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BOK unlikely to cut rates this year: Gov. RheeBy Park Han-na
Published : July 14, 2023 - 14:36
The Bank of Korea is unlikely to cut interest rates this year because of uncertainty in the inflation outlook and massive household debt, central bank Gov. Rhee Chang-yong said Friday.
"It is difficult to say that we will lower the interest rates for the time being, so don't expect too much that there will be a drop in the interest rates," he said during the 45th Jeju Forum hosted by the Korea Chamber of Commerce and Industry at Jeju Haevichi Hotel Resort.
"We will look at the situation by the end of the year and adjust rates on a macro scale," he said.
His remarks came a day after the policy bank decided to keep its key rate unchanged at 3.5 percent for the fourth straight time.
After the country’s consumer prices, a key gauge of inflation, moderated to 2.7 percent on-year in June from a 3.3 percent increase in May, there have been expectations that the central bank would dial down the volume of monetary tightening.
“What the Bank of Korea is cautious about is that prices are likely to rise to 3.5 percent by the end of the year, considering the base effect,” Rhee said.
The BOK has an official annual inflation target of around 2 percent.
With the uncertainty about whether inflation is clearly on a downward path, along with the US Federal Reserve's signals that it may raise rates twice more before the year’s end, there are concerns over how Korea’s foreign exchange market will react, he said.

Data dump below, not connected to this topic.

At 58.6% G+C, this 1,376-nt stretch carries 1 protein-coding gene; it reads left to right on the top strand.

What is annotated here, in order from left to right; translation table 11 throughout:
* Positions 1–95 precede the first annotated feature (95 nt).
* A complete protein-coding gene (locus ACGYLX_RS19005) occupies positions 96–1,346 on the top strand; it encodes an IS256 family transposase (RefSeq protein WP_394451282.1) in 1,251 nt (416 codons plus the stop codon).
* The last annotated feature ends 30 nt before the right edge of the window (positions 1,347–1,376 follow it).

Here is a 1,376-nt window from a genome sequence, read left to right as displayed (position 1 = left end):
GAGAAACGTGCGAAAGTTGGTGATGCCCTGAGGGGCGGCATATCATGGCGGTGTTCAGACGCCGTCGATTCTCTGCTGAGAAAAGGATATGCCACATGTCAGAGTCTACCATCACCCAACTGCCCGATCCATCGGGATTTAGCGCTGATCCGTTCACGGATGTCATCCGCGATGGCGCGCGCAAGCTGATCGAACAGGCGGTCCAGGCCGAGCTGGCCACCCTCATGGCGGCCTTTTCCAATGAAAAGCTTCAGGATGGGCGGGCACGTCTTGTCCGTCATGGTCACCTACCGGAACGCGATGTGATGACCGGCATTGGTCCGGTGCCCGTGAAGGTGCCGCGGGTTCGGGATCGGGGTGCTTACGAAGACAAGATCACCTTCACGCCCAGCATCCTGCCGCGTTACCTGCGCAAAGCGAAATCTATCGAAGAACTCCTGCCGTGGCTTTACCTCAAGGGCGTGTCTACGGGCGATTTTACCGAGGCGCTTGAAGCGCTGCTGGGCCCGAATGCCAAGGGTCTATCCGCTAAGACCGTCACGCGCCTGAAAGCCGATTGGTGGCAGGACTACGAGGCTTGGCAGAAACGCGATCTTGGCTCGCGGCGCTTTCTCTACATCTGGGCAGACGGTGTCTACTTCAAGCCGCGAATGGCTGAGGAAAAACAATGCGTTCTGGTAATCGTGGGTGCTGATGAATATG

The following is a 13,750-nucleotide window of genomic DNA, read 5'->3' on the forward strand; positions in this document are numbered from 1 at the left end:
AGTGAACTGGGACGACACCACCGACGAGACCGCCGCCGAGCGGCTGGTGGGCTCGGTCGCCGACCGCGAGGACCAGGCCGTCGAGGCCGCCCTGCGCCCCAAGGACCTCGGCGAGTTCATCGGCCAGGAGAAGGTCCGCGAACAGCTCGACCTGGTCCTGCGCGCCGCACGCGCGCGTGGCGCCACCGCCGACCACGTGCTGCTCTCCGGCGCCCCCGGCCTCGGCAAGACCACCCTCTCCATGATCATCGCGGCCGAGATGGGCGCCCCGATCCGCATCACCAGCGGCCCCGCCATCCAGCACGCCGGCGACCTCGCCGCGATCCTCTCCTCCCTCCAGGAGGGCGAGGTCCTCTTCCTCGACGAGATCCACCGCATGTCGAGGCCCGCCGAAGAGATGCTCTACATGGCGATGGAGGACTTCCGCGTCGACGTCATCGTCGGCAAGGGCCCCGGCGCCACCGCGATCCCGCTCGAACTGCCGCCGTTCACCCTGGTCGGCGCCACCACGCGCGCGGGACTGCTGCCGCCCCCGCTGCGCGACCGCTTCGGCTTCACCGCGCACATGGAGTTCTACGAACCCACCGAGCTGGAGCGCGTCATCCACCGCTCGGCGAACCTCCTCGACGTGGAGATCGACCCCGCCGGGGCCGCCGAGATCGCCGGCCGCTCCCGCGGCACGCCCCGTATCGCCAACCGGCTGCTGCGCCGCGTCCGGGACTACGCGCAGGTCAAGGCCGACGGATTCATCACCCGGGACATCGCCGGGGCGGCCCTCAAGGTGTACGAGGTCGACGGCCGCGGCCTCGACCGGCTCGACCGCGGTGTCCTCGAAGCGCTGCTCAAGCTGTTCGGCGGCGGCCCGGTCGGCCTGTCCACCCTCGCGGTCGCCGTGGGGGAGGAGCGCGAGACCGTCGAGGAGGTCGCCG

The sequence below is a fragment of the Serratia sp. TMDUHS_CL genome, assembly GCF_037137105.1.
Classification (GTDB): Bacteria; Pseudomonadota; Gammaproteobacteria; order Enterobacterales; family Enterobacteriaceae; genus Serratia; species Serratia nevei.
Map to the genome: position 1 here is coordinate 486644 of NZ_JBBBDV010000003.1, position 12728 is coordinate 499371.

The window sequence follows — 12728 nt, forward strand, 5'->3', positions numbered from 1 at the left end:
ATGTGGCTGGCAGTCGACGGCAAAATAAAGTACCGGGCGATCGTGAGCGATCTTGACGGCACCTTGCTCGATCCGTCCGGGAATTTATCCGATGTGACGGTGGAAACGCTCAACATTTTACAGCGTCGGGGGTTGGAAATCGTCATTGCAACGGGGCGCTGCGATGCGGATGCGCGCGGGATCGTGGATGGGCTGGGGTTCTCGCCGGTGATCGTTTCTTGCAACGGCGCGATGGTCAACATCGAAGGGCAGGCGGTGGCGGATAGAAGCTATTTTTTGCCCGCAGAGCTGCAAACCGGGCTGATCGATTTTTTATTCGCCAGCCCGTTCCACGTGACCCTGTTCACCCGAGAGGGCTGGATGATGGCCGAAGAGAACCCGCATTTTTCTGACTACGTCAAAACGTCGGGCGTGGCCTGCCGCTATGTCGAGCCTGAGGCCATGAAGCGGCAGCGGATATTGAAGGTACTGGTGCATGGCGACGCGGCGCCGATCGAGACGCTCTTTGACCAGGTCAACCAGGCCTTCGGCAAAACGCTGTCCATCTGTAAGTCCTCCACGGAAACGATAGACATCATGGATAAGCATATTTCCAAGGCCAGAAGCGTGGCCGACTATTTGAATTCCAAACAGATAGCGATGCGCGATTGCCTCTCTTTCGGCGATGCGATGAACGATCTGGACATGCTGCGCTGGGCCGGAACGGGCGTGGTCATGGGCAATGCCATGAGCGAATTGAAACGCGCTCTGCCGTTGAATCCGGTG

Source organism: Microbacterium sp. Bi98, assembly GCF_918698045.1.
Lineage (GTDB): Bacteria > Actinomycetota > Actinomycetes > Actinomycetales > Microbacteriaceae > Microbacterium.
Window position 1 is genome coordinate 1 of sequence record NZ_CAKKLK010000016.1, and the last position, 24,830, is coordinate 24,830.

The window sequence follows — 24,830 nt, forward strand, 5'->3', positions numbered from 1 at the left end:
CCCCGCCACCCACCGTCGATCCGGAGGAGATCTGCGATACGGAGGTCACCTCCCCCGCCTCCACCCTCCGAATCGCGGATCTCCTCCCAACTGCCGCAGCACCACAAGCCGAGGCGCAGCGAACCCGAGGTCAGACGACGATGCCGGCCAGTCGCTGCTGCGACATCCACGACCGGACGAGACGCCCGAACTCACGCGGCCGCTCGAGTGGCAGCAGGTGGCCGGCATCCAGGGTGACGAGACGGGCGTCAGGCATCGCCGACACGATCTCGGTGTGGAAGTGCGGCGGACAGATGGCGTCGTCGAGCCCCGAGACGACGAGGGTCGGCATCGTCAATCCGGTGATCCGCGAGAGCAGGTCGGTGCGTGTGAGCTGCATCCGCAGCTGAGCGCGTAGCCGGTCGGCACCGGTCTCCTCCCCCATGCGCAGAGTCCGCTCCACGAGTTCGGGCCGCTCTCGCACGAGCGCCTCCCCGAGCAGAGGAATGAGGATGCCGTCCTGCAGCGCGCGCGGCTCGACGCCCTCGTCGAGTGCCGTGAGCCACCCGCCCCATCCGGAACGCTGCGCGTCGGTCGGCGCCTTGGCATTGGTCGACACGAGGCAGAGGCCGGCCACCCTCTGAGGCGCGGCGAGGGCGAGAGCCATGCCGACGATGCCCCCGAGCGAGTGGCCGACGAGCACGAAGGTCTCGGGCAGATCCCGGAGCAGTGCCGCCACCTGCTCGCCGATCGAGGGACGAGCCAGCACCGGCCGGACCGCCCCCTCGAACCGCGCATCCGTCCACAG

The high level of household debt here also presents a "big burden" to cutting key rates over the long term.
“Household debt has risen in the last three months, and it can't be helped in the short term, but if debt increases too much, interest rates should be raised again,” Rhee said.
On Thursday, the BOK governor also mentioned that Korea is the only country that holds household debt that is equivalent to over 100 percent of its gross domestic product. "In the mid to long-term, it would be good for the Korean economy for that figure to go down to the 80 percent level," he said.
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